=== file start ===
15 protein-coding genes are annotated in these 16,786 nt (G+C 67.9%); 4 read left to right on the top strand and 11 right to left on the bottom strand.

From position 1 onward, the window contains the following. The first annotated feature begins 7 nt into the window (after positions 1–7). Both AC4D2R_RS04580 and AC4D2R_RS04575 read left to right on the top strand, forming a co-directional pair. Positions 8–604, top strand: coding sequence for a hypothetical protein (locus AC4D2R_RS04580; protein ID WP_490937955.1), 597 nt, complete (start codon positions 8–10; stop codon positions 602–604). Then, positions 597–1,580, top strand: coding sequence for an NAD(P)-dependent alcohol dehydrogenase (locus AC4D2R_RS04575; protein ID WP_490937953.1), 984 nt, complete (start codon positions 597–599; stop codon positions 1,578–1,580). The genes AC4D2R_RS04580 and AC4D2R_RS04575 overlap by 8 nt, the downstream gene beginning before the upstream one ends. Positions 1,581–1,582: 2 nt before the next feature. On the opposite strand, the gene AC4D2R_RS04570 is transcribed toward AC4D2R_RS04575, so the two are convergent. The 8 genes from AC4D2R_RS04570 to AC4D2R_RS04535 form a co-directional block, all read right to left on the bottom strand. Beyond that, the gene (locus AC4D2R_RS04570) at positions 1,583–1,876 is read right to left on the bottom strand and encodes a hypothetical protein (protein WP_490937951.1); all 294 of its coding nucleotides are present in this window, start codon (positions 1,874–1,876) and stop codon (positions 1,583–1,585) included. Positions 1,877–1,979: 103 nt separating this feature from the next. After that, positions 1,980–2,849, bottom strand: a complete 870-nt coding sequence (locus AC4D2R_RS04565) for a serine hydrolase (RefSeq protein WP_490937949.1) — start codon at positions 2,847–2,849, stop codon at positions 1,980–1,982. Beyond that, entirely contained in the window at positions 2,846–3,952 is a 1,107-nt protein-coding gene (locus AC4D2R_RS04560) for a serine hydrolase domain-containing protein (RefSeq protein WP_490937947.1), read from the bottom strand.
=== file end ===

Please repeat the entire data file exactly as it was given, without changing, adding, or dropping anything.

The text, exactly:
15 protein-coding genes are annotated in these 16,786 nt (G+C 67.9%); 4 read left to right on the top strand and 11 right to left on the bottom strand.

From position 1 onward, the window contains the following. The first annotated feature begins 7 nt into the window (after positions 1–7). Both AC4D2R_RS04580 and AC4D2R_RS04575 read left to right on the top strand, forming a co-directional pair. Positions 8–604, top strand: coding sequence for a hypothetical protein (locus AC4D2R_RS04580; protein ID WP_490937955.1), 597 nt, complete (start codon positions 8–10; stop codon positions 602–604). Then, positions 597–1,580, top strand: coding sequence for an NAD(P)-dependent alcohol dehydrogenase (locus AC4D2R_RS04575; protein ID WP_490937953.1), 984 nt, complete (start codon positions 597–599; stop codon positions 1,578–1,580). The genes AC4D2R_RS04580 and AC4D2R_RS04575 overlap by 8 nt, the downstream gene beginning before the upstream one ends. Positions 1,581–1,582: 2 nt before the next feature. On the opposite strand, the gene AC4D2R_RS04570 is transcribed toward AC4D2R_RS04575, so the two are convergent. The 8 genes from AC4D2R_RS04570 to AC4D2R_RS04535 form a co-directional block, all read right to left on the bottom strand. Beyond that, the gene (locus AC4D2R_RS04570) at positions 1,583–1,876 is read right to left on the bottom strand and encodes a hypothetical protein (protein WP_490937951.1); all 294 of its coding nucleotides are present in this window, start codon (positions 1,874–1,876) and stop codon (positions 1,583–1,585) included. Positions 1,877–1,979: 103 nt separating this feature from the next. After that, positions 1,980–2,849, bottom strand: a complete 870-nt coding sequence (locus AC4D2R_RS04565) for a serine hydrolase (RefSeq protein WP_490937949.1) — start codon at positions 2,847–2,849, stop codon at positions 1,980–1,982. Beyond that, entirely contained in the window at positions 2,846–3,952 is a 1,107-nt protein-coding gene (locus AC4D2R_RS04560) for a serine hydrolase domain-containing protein (RefSeq protein WP_490937947.1), read from the bottom strand.